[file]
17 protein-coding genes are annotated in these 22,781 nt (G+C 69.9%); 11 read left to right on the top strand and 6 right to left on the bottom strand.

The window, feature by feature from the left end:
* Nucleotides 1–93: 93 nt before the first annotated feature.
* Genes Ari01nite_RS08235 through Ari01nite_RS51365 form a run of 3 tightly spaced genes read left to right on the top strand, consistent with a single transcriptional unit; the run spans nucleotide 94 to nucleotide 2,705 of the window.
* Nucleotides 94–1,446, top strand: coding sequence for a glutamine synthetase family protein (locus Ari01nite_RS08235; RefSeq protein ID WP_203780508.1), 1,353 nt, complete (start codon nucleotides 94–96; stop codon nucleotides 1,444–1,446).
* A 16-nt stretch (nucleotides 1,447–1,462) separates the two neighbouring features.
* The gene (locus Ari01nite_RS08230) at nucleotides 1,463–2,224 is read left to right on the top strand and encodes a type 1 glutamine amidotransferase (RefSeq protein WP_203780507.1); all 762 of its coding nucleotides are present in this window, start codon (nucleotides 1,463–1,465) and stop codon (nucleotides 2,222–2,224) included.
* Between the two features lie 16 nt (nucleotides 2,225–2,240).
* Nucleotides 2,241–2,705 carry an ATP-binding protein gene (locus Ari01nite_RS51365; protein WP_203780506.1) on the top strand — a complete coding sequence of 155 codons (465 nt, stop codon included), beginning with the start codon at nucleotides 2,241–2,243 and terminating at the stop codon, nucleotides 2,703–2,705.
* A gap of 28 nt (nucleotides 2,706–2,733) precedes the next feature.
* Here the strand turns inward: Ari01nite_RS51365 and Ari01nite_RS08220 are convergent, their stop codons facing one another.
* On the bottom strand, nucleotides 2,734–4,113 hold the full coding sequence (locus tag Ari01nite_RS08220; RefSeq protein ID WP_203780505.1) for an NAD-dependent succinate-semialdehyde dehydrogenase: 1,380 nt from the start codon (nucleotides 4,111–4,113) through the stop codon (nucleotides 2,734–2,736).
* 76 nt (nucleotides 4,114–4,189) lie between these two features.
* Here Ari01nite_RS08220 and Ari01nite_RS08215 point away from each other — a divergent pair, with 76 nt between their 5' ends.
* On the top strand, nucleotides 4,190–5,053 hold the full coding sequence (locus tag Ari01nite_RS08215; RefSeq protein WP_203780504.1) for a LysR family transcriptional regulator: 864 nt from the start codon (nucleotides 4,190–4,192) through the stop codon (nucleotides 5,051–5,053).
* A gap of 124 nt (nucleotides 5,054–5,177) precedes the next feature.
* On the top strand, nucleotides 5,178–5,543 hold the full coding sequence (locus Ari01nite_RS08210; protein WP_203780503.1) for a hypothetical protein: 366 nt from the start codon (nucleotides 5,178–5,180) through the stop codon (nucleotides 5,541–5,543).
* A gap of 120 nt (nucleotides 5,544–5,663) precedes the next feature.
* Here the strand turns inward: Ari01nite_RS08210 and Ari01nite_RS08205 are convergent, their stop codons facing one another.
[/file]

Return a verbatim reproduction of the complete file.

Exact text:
17 protein-coding genes are annotated in these 22,781 nt (G+C 69.9%); 11 read left to right on the top strand and 6 right to left on the bottom strand.

The window, feature by feature from the left end:
* Nucleotides 1–93: 93 nt before the first annotated feature.
* Genes Ari01nite_RS08235 through Ari01nite_RS51365 form a run of 3 tightly spaced genes read left to right on the top strand, consistent with a single transcriptional unit; the run spans nucleotide 94 to nucleotide 2,705 of the window.
* Nucleotides 94–1,446, top strand: coding sequence for a glutamine synthetase family protein (locus Ari01nite_RS08235; RefSeq protein ID WP_203780508.1), 1,353 nt, complete (start codon nucleotides 94–96; stop codon nucleotides 1,444–1,446).
* A 16-nt stretch (nucleotides 1,447–1,462) separates the two neighbouring features.
* The gene (locus Ari01nite_RS08230) at nucleotides 1,463–2,224 is read left to right on the top strand and encodes a type 1 glutamine amidotransferase (RefSeq protein WP_203780507.1); all 762 of its coding nucleotides are present in this window, start codon (nucleotides 1,463–1,465) and stop codon (nucleotides 2,222–2,224) included.
* Between the two features lie 16 nt (nucleotides 2,225–2,240).
* Nucleotides 2,241–2,705 carry an ATP-binding protein gene (locus Ari01nite_RS51365; protein WP_203780506.1) on the top strand — a complete coding sequence of 155 codons (465 nt, stop codon included), beginning with the start codon at nucleotides 2,241–2,243 and terminating at the stop codon, nucleotides 2,703–2,705.
* A gap of 28 nt (nucleotides 2,706–2,733) precedes the next feature.
* Here the strand turns inward: Ari01nite_RS51365 and Ari01nite_RS08220 are convergent, their stop codons facing one another.
* On the bottom strand, nucleotides 2,734–4,113 hold the full coding sequence (locus tag Ari01nite_RS08220; RefSeq protein ID WP_203780505.1) for an NAD-dependent succinate-semialdehyde dehydrogenase: 1,380 nt from the start codon (nucleotides 4,111–4,113) through the stop codon (nucleotides 2,734–2,736).
* 76 nt (nucleotides 4,114–4,189) lie between these two features.
* Here Ari01nite_RS08220 and Ari01nite_RS08215 point away from each other — a divergent pair, with 76 nt between their 5' ends.
* On the top strand, nucleotides 4,190–5,053 hold the full coding sequence (locus tag Ari01nite_RS08215; RefSeq protein WP_203780504.1) for a LysR family transcriptional regulator: 864 nt from the start codon (nucleotides 4,190–4,192) through the stop codon (nucleotides 5,051–5,053).
* A gap of 124 nt (nucleotides 5,054–5,177) precedes the next feature.
* On the top strand, nucleotides 5,178–5,543 hold the full coding sequence (locus Ari01nite_RS08210; protein WP_203780503.1) for a hypothetical protein: 366 nt from the start codon (nucleotides 5,178–5,180) through the stop codon (nucleotides 5,541–5,543).
* A gap of 120 nt (nucleotides 5,544–5,663) precedes the next feature.
* Here the strand turns inward: Ari01nite_RS08210 and Ari01nite_RS08205 are convergent, their stop codons facing one another.